Personal Whitelists: The Gold Dust for Senders

Holly McQuillan
May. 17, 2017 by Holly McQuillan

Some of the most common questions surrounding email deliverability are around whitelisting and concerns about spam complaints. We’ve covered a lot about all things blacklists and spam, what they are, how to avoid them. In addition, we’ve looked at ISP level whitelisting and the effects it has on deliverability. In this post, we’re covering personal whitelists, what they are and why you want your company’s emails on them.

What are Personal Whitelists?

Simply put, personal whitelists are a custom list of email addresses and/or domains from which a subscriber always want to receive emails. In this case, all the filters are disabled for whitelisted senders. Subscribers can whitelist a specific sending email address, or a full sending domain. It’s a way for email clients (Gmail, Yahoo, Outlook, etc.) to recognize that you’re a legitimate sender, and not a spammer. The personal whitelist gives the recipients the ultimate control of what they want sent to their inboxes. However, if your company’s emails are whitelisted, this does not guarantee 100% delivery. If your IP address is on the ISP’s blacklist, your email will not be allowed through.

Why Do They Matter?

Essentially, whitelisting improves deliverability. ISPs use personal whitelisting as a positive signal from the subscribers that they want your mail. If they see a lot of subscribers adding your domain and/or sending address to their personal whitelist, then that factors into a good reputation and inbox placement. Since the goal of sending email is to get it delivered to the inbox where subscribers will see it, this is extremely valuable.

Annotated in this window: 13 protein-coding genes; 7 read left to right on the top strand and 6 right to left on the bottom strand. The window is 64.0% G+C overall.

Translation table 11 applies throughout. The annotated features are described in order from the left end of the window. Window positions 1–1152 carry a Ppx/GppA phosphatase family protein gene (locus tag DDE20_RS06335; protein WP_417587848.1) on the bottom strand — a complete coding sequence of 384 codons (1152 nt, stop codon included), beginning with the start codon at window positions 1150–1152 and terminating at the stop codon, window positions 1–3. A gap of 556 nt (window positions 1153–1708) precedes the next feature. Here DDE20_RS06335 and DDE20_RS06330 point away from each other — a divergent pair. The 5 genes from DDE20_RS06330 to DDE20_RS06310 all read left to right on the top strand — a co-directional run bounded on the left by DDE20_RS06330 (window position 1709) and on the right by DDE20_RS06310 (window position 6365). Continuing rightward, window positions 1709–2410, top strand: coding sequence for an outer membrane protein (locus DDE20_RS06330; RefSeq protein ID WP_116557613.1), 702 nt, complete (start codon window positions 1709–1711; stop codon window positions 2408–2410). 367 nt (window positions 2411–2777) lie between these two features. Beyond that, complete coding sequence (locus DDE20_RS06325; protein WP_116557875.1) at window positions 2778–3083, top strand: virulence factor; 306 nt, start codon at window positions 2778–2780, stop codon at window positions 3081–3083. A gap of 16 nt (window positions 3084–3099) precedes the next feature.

How Can You Get On Personal Whitelists?

You can get on a personal whitelist by asking your email subscribers to make changes in their individual email clients to note you as a “safe sender”. This means your emails won’t be held up or filtered. The process for a subscriber to add you to their personal whitelist varies depending on the ISP. By educating your recipients, you’re quickening up the process. Here are some examples from the large email clients:

Gmail*

  • Select “Contacts” under Mail on the left side of the Gmail Inbox.
  • Select Create Contact on the top menu.
  • Enter the email address in the primary email box.
  • Select Save.

Yahoo

  • Open your Yahoo mailbox.
  • Click the address book icon under the Yahoo! Mail logo. When you roll your mouse over it, it will say Contacts.
  • Click “New Contact”.
  • Fill in the fields of your Contact.
  • Click Save.

Outlook.com

  • Select Options from the top right.
  • Select More options > Safe and blocked senders > Safe senders.
  • In the space provided, enter the address.
  • Select Add to list.
  • Ensure the safe mailing lists box has the address you entered, and select OK

*See more info here

Sometimes just asking your subscribers to whitelist you can make a huge difference in your delivery rate. This is one of the only actions that marketers can take to suggest that their company be on an individual’s whitelist, and all it involves is providing simple instructions as listed above as to how they go about whitelisting in the first place. Otherwise, you can add the email address you want subscribers to save to the header or footer of your commercial emails. See examples from Skyscanner and Moleskine below to see how they have included it:

Similarly, we can see the same request in this example:

Try For Yourself

100% inbox delivery is extremely hard to achieve. So, the more positive signals the ISPs see from your mail, the better. Having your subscribers add you to their personal whitelists is a good thing. If you follow best practices your mail is less likely to land in the junk folder. You should try for yourself, ask your subscribers to add you to their personal whitelists or “safe lists”.

Finally, if you want more information on personal whitelists, deliverability or how to be a good sender, feel free to contact us below, on Twitter or Slack.

We have deliverability experts who can help!

-Holly McQuillan
@hols

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